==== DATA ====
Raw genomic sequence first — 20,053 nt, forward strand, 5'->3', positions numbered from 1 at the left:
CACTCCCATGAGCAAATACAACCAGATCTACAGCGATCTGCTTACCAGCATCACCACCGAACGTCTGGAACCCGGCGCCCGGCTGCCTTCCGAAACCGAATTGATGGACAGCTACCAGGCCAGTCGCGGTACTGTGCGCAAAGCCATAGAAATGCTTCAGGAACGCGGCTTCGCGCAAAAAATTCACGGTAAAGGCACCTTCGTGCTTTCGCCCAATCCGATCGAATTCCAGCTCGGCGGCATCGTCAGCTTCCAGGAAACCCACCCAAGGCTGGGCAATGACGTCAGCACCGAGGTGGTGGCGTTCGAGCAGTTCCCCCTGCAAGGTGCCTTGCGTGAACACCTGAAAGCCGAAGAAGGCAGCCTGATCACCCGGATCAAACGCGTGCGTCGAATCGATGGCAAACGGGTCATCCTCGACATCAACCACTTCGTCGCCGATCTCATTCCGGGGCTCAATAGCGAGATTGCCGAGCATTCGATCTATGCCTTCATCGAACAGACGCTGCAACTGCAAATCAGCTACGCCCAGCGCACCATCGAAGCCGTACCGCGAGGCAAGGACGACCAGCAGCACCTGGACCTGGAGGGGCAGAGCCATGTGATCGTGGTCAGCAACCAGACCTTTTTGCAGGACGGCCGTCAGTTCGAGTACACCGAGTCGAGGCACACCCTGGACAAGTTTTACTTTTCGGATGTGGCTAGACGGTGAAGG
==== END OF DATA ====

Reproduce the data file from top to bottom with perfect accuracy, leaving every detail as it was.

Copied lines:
Raw genomic sequence first — 20,053 nt, forward strand, 5'->3', positions numbered from 1 at the left:
CACTCCCATGAGCAAATACAACCAGATCTACAGCGATCTGCTTACCAGCATCACCACCGAACGTCTGGAACCCGGCGCCCGGCTGCCTTCCGAAACCGAATTGATGGACAGCTACCAGGCCAGTCGCGGTACTGTGCGCAAAGCCATAGAAATGCTTCAGGAACGCGGCTTCGCGCAAAAAATTCACGGTAAAGGCACCTTCGTGCTTTCGCCCAATCCGATCGAATTCCAGCTCGGCGGCATCGTCAGCTTCCAGGAAACCCACCCAAGGCTGGGCAATGACGTCAGCACCGAGGTGGTGGCGTTCGAGCAGTTCCCCCTGCAAGGTGCCTTGCGTGAACACCTGAAAGCCGAAGAAGGCAGCCTGATCACCCGGATCAAACGCGTGCGTCGAATCGATGGCAAACGGGTCATCCTCGACATCAACCACTTCGTCGCCGATCTCATTCCGGGGCTCAATAGCGAGATTGCCGAGCATTCGATCTATGCCTTCATCGAACAGACGCTGCAACTGCAAATCAGCTACGCCCAGCGCACCATCGAAGCCGTACCGCGAGGCAAGGACGACCAGCAGCACCTGGACCTGGAGGGGCAGAGCCATGTGATCGTGGTCAGCAACCAGACCTTTTTGCAGGACGGCCGTCAGTTCGAGTACACCGAGTCGAGGCACACCCTGGACAAGTTTTACTTTTCGGATGTGGCTAGACGGTGAAGG